The toElement Method

Classes like Calendar, Slider, AutoCompleter etc. are all containing elements or responsible for elements.

There are several approaches for how to handle the element in the class:

  • Pass a container element as an argument to the constructor of the class, and append to it new elements that the class creates
  • Have the actual behavior-less element(s) on the HTML and pass them to the class constructor as an argument, the class will apply its behaviors on them
  • Create all elements in the class and have them available for appending

Each approach is good for a different situation, but the toElement method is meant mostly for the last one.

Example of a plain class, and how its element is being appended to the document:

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var AutoCompleter=new Class({
  initialize:function () {
      this.input=new Element("input");
      // autocomplete magic
  }
});

var autoCompleter=new AutoCompleter();

$("container").grab(autoCompleter.input);

This is quite ugly to use the public property input, which its name can be changed someday and then the code breaks. Moreover, in this way, each class declares its own property and this can lead to inconsistency between the property names.

This is where the toElement method comes in handy: it’s a MooTools convention for a method that simply returns the element.

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var AutoCompleter=new Class({
  initialize:function () {
      this.input=new Element("input");
      // autocomplete magic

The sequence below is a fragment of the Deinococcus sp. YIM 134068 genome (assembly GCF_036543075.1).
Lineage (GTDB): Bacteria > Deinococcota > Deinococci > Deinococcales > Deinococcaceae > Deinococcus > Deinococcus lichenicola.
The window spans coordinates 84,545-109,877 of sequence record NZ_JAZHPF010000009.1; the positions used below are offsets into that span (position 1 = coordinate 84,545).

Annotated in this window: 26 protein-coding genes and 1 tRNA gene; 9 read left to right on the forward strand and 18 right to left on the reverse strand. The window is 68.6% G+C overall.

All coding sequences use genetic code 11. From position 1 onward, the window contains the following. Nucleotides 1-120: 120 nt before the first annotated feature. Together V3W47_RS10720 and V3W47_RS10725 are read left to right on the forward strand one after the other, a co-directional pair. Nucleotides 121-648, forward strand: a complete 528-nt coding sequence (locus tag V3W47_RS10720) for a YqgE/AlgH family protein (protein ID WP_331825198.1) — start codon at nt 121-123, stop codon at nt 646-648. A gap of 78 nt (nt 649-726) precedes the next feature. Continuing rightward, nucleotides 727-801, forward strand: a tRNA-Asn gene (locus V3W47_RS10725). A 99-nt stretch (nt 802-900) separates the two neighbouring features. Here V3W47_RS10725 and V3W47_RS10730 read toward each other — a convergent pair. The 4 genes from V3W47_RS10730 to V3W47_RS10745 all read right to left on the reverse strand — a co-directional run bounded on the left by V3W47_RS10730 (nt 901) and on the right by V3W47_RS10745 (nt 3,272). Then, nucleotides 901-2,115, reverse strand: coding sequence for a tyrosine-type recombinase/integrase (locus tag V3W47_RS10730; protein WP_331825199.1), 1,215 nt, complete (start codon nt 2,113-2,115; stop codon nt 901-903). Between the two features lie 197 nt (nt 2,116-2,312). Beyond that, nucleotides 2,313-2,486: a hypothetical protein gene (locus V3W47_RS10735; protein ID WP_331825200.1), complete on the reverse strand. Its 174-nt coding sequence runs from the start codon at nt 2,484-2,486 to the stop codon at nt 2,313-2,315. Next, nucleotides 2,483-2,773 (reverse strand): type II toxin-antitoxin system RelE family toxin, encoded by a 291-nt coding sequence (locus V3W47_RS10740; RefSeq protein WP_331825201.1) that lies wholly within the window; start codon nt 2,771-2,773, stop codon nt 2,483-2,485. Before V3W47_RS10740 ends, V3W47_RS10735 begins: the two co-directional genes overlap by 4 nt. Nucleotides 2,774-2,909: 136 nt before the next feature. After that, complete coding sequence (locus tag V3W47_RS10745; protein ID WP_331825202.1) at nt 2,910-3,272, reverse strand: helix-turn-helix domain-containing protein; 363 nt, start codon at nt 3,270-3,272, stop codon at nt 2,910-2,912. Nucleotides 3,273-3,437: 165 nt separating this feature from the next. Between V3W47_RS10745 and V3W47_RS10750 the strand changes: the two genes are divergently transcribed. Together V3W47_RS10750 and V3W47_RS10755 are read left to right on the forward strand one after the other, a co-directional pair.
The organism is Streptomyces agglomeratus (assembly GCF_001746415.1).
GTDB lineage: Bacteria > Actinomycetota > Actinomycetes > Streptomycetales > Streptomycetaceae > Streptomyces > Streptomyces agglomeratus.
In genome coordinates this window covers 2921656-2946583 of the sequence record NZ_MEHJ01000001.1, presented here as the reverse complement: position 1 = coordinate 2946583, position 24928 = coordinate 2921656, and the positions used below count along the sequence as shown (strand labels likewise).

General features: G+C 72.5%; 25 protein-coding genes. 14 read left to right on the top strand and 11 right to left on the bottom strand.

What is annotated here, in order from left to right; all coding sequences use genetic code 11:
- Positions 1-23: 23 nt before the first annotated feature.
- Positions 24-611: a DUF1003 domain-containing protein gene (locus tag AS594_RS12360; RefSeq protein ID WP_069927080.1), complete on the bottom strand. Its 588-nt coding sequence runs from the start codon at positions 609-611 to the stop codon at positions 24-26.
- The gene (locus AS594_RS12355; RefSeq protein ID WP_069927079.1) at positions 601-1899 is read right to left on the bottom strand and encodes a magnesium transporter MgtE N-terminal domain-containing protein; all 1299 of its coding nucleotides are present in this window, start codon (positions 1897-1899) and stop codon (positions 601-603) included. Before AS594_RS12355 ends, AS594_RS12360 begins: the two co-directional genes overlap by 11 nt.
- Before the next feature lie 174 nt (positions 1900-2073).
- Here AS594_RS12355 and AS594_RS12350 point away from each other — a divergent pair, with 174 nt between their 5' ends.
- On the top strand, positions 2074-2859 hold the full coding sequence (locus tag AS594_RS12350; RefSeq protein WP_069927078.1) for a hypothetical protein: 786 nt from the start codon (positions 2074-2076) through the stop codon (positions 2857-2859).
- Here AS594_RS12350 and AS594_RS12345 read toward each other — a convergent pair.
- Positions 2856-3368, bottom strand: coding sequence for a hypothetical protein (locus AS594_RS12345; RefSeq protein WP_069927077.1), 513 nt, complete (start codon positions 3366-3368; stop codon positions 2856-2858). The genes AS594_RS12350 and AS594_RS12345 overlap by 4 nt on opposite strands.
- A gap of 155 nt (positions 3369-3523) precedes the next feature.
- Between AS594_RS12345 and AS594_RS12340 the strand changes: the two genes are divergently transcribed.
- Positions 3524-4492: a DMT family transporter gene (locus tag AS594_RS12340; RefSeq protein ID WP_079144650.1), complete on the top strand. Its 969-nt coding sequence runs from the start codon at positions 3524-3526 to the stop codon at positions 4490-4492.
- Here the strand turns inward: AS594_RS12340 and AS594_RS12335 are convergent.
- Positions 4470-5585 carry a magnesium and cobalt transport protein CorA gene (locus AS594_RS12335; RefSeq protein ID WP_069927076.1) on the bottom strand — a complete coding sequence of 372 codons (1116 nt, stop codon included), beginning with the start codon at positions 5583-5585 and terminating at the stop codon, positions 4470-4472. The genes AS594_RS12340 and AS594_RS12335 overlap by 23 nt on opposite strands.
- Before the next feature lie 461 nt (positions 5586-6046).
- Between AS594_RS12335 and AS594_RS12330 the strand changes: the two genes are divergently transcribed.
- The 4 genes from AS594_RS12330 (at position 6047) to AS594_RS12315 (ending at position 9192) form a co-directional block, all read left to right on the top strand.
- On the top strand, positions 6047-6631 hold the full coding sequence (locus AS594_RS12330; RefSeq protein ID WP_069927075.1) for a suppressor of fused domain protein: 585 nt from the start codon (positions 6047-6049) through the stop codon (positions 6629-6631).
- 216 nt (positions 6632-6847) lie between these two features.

},
  toElement:function () {
      return this.input;
  }
});

var autoCompleter=new AutoCompleter();

$("container").grab(autoCompleter.toElement());

But wait, there’s more: MooTools $ / document.id function knows that if it gets an object that has the toElement method, the method should be invoked and the returned element will be returned out of the document.id function. Luckily, all of the MooTools Element methods use document.id inside them, so, for instance, when grab or adopt are called with any object as an argument, it will be passed thru the document.id function which will translate it to the toElement result. Hence, we can use this:

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$("container").grab(autoCompleter);

The ToElement Mixin

The ToElement Mixin is supposed to make the toElement method even simpler, and make it lazy-load the element, i.e. create it only when needed.

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var ToElement=new Class({
  ui:{},
  toElement$ensureElement:function () {
      var element=this.toElement$getElement();
      if (!element && this.build) this.build();
  },
  toElement$getElement:function () {
      return (this.ui ? this.ui.element : this.element) || this.element;
  },
  toElement:function () {
      this.toElement$ensureElement();
      return this.toElement$getElement();
  }
});

Usage:

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var AutoCompleter=new Class({
  Implements:[ToElement],
  initialize:function () {
  },
  build:function () {
      this.ui.element=new Element("input");
      // autocomplete magic
  }
});

var autoCompleter=new AutoCompleter();
// element isn't ready yet

// the grab calls document.id which calls toElement, where the element is prepared
$("container").grab(autoCompleter);

First, it adds a ui hash to every class instance. That’s my convention to save elements in classes of this kind. Second, it adds a toElement method, which is responsible of calling the build method if exists, and return this.ui.element or this.element out of the instance.

Benefits are:

  • Lazy load the element - it’ll be created only when the document asks for it
  • ui hash to contain all other elements, and a build method as a simple convention